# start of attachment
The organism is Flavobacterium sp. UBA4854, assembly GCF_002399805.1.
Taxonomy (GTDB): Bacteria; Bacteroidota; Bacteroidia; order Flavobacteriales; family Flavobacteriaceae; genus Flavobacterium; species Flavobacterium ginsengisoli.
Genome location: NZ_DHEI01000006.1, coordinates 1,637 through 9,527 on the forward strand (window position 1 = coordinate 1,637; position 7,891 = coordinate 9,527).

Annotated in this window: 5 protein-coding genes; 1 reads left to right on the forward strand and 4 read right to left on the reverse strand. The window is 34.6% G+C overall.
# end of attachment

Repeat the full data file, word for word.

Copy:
The organism is Flavobacterium sp. UBA4854, assembly GCF_002399805.1.
Taxonomy (GTDB): Bacteria; Bacteroidota; Bacteroidia; order Flavobacteriales; family Flavobacteriaceae; genus Flavobacterium; species Flavobacterium ginsengisoli.
Genome location: NZ_DHEI01000006.1, coordinates 1,637 through 9,527 on the forward strand (window position 1 = coordinate 1,637; position 7,891 = coordinate 9,527).

Annotated in this window: 5 protein-coding genes; 1 reads left to right on the forward strand and 4 read right to left on the reverse strand. The window is 34.6% G+C overall.